Data Formats and Information Flow in Passport-based SSO
To fully demystify the Passport technology, this section discusses the data formats used during Passport-based authentication. The authentication information flows over the Internet in the form of HTTP URLs. This section lists all the URLs and explains which information they carry. (Refer back to Figure 1 and the explanation of each authentication step in "Set Up Passport Authentication in ASP.NET.")
URL That Identifies Passport-enabled Applications
The first URL involved in the Passport process is the URL that identifies Passport-enabled applications (for example,
http://www.MyPassportEnabledApplication.com, a fictitious URL). The user enters this URL in his or her browser and starts browsing. In the previous article, I instantiated a
PassportIdentity object and then called its
LogoTag2 method. The
LogoTag2 method of the
PassportIdentity object in a Passport-enabled application checks whether the request from the user contains any authentication information. If no authentication information accompanies the request, the
LogoTag2 method serves a sign-in button in response.
For example, because the example URL in the previous paragraph does not contain any authentication data, the
LogoTag2 method in a Passport-enabled application would serve the
sign-in button in response to it. Figure 1 (a screen shot of a fictitious tour operator) shows how the
sign-in button looks. (The ASP.NET page for this application is included in the code download for this article.)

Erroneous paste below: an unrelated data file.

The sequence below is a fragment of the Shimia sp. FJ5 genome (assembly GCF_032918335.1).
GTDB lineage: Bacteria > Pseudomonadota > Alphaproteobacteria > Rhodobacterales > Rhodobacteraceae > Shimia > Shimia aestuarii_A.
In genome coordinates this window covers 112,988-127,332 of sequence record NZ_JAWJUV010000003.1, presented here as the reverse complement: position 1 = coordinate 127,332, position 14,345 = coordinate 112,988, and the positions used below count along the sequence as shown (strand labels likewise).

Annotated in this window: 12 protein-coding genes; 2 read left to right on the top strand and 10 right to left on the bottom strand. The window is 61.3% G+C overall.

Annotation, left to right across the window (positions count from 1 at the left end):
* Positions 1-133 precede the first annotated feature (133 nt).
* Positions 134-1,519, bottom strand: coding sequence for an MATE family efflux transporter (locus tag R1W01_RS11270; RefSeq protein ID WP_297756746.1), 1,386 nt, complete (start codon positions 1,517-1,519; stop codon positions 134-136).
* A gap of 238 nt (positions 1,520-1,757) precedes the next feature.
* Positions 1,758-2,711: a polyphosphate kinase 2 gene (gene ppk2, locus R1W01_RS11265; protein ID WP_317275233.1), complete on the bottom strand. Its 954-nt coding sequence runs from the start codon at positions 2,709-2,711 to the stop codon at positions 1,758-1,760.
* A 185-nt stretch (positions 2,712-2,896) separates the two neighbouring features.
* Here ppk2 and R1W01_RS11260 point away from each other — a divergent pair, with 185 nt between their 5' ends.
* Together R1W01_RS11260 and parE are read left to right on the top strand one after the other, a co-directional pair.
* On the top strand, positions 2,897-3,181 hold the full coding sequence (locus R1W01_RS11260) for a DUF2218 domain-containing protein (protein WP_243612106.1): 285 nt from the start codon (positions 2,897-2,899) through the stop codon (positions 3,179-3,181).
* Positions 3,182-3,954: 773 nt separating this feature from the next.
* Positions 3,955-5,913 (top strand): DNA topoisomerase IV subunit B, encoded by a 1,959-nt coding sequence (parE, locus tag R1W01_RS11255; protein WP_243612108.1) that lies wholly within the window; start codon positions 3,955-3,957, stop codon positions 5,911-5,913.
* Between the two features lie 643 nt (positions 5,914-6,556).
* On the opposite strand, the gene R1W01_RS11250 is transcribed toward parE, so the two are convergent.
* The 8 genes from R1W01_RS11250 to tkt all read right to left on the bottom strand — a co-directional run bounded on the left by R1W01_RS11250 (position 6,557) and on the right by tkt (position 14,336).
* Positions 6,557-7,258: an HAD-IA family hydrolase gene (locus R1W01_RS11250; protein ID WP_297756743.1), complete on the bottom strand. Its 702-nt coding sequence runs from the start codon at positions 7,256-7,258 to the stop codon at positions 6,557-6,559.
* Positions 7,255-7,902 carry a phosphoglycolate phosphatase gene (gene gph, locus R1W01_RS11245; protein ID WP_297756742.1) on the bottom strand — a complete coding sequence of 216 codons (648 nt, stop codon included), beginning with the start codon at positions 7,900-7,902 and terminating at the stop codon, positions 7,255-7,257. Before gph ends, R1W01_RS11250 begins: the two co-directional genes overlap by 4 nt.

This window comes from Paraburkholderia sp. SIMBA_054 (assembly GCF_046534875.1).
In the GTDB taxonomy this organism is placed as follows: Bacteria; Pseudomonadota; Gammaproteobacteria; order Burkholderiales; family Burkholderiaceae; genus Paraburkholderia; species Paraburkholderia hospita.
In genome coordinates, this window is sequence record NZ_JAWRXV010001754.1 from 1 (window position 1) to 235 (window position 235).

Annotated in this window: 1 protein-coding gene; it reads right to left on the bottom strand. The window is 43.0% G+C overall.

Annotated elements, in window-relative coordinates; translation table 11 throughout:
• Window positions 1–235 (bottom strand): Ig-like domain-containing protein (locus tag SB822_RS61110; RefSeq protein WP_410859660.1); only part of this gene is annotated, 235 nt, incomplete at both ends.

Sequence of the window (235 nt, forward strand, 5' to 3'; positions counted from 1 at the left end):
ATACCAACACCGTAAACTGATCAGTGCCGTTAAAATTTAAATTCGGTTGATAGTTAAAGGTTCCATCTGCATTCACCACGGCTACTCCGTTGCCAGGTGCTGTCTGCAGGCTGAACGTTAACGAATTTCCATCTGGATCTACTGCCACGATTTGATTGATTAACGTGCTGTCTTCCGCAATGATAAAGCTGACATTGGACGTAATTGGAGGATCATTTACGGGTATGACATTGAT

|Figure 1: A Web Page with a Sign-in Button|
The code for the Figure 1 sign-in button looks something like this:
ALT="Sign in with your Passport."/>
HREF attribute of the
<A> tag points to a target URL address (www.MyPassportEnabledApplication.com/ along with some parameter-value pairs), while the
<IMG> tag points to the source of the sign-in button image. When the user presses the sign-in button, his or her browser visits the target URL (which is the value of the
HREF attribute of the
This URL is the same as the example Passport-enabled application (
http://www.MyPassportEnabledApplication.com), along with some parameters. So pressing the sign-in button sends the parameters to the example Passport-enabled application.
URL for the Address of the Passport Login Site
PassportIdentity class in a Passport-enabled application sees the parameters described in the sidebar coming from the browser, it redirects the user to another URL, as shown below:
This URL is the address of the Passport login site, which serves the login page (see Figure 2).
The user enters his user name and password and presses the
sign-in button. This time the app sends a secure HTTP request to the secure HTTP server that Microsoft hosts for Passport login. This secure channel maintains the confidentiality of the user's password as it goes to the Passport server.
Notice that the login page in Figure 2 has two check boxes:
Sign me in automatically and
I'm using a public computer. These boxes are the opposite of each other and checking one automatically unchecks the other. The boxes control whether the app stores authentication data in the user's browser (as cookies). If the
Sign me in automatically box is checked, the data is stored in the user's browser. If the user is browsing from a public computer (e.g., in an Internet caf